Dubrovnik is an old city by the Adriatic Sea that has seen many cultures live in it, make trade deals in it, develop it, and create in it some of the world’s most amazing pieces of art and architecture. These have with time become the city’s most popular, but also most beloved monuments. Let’s check out just some of the many famous sites to see on a tour of this Croatian city.
This Gothic-Renaissance masterpiece with Baroque elements is a definite must-see when in Dubrovnik. As we enter it, we do not only enter a museum, but a fascinating episode in Europe’s history. Once the site of a defense building in the early Middle Ages, the original structure was destroyed in the 1435 fire, and a new structure was erected by the famous Onofrio della Cava of Naples. With time and renovations, the architectural styles were merged harmoniously and even more exquisite ornamentation included. Here we observe the fine carvings, the ornate staircase, the bell in the atrium, and the ornaments sculpted by Pietro di Martino of Milan, among many other wonderful details. The Rector's Palace was once the seat of the Rector of the Republic of Ragusa between the 14th and early 19th centuries, but it also served other functions throughout its long history, these being the seat of the Minor Council and the state administration, an armory, the powder magazine, the watch house, and a prison. Since 1872, the palace has been home to the History Department of the Museum of Dubrovnik.
Now we will visit two of the Dubrovnik’s oldest and most treasured churches. Designed by the architect Petar Andrijić from Korčula, construction of the St. Saviour Church started after a major earthquake in 1520, and it was completed in 1528. It was actually erected in gratitude that the city hadn’t suffered even greater destruction, as the inscription above the main entrance states. We can admire its nave with a Gothic-cross-ribbed vault, the Gothic lateral windows with the pointed arches, but also the many charming, recognizable Renaissance elements of the main façade. In 1667, Dubrovnik saw another earthquake which was devastating, taking thousands of lives and destroying the city. But the St. Saviour Church survived and stands today for us to see it in its full original impressiveness.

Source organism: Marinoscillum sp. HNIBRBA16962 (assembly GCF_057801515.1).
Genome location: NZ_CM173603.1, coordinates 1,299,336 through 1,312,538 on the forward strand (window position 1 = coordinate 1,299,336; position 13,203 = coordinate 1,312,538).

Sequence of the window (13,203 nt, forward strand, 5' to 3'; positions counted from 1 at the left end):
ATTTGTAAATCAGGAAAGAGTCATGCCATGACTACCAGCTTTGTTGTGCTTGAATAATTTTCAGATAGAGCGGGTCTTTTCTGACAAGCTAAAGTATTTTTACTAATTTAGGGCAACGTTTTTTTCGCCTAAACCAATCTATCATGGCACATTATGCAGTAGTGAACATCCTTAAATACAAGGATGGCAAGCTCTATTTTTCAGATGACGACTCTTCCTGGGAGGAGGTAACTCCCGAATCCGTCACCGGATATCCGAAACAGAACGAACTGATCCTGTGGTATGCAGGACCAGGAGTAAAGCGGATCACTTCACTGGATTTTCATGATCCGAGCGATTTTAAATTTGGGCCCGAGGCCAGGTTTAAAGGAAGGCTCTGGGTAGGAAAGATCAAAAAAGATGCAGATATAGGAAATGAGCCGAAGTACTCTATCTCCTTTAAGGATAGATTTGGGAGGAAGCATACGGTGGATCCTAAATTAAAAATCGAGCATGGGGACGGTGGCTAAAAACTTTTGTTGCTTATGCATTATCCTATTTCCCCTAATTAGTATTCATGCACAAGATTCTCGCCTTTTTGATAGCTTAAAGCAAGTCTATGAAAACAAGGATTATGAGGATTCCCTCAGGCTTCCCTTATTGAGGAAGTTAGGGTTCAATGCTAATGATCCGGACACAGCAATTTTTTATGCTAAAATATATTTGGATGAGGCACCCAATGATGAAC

Soon after, we stand in front of another marvelous monument – the Baroque Church of St. Blaise, identified by medieval Slavs with the pagan god Veles, the patron saint of Dubrovnik. Built in 1715 by the Venetian architect Marino Gropelli on the foundations of the devastated Romanesque medieval church, the St. Blaise Church incorporates, among a myriad of other features, the richly decorated interior, the main altar in white and polychrome marble, a square nave with a ground plan shaped as an inscribed Greek cross, stairs leading to the portal adorned with statues of angels, and four Corinthian columns dividing the façade that has on its top three statues by Gropelli depicting Saint Blaise and personifications of Faith and Hope.
The last, but not the least, we go to see another pride of the locals, the majestic Walls of Dubrovnik – a series of defensive stone walls surrounding the city, never breached by the enemy and considered as one of the world’s greatest fortifications from the Middle Ages. The old city of Dubrovnik with a large section of the walls became a UNESCO World Heritage Site in 1979. The oldest systems of fortifications that surrounded the city was most likely wooden palisades. What we see today was for the most part constructed between the 12th and the 17th centuries, particularly in the 14th and the 15th centuries, with a number of additions, expansions and strengthening being done over the course of these centuries. The walls run an uninterrupted course of approximately 1,940 meters with a maximum height of about 25 meters.
The town has four city gates: two lead to the harbor and two with drawbridges lead to the mainland. However, two more gates were opened in the wall during the Austrian Empire rule. Furthermore, there are three forts within the walls, and two detached forts. To be more precise, the walls were reinforced by three circular and fourteen quadrangular towers, five bastions, two angular fortifications, and the large St. John's Fortress, while the land walls were also reinforced with one larger and nine smaller bastions, including the Fort Bokar, Europe’s oldest preserved fort of its kind. This brilliant defensive system, mostly built in double line and combined with a moat armed with 120 or more cannons, provided an excellent protection of the city, allowing it to develop and flourish for centuries.
Dubrovnik is one of Croatia’s most popular cities and, as you could see, rightfully so. It’s truly an Adriatic gem worthy of every tourist’s visit, and no matter which road you take in this old city, you’re bound to enter a page in its long, complex and intriguing history.
Topics: World Travel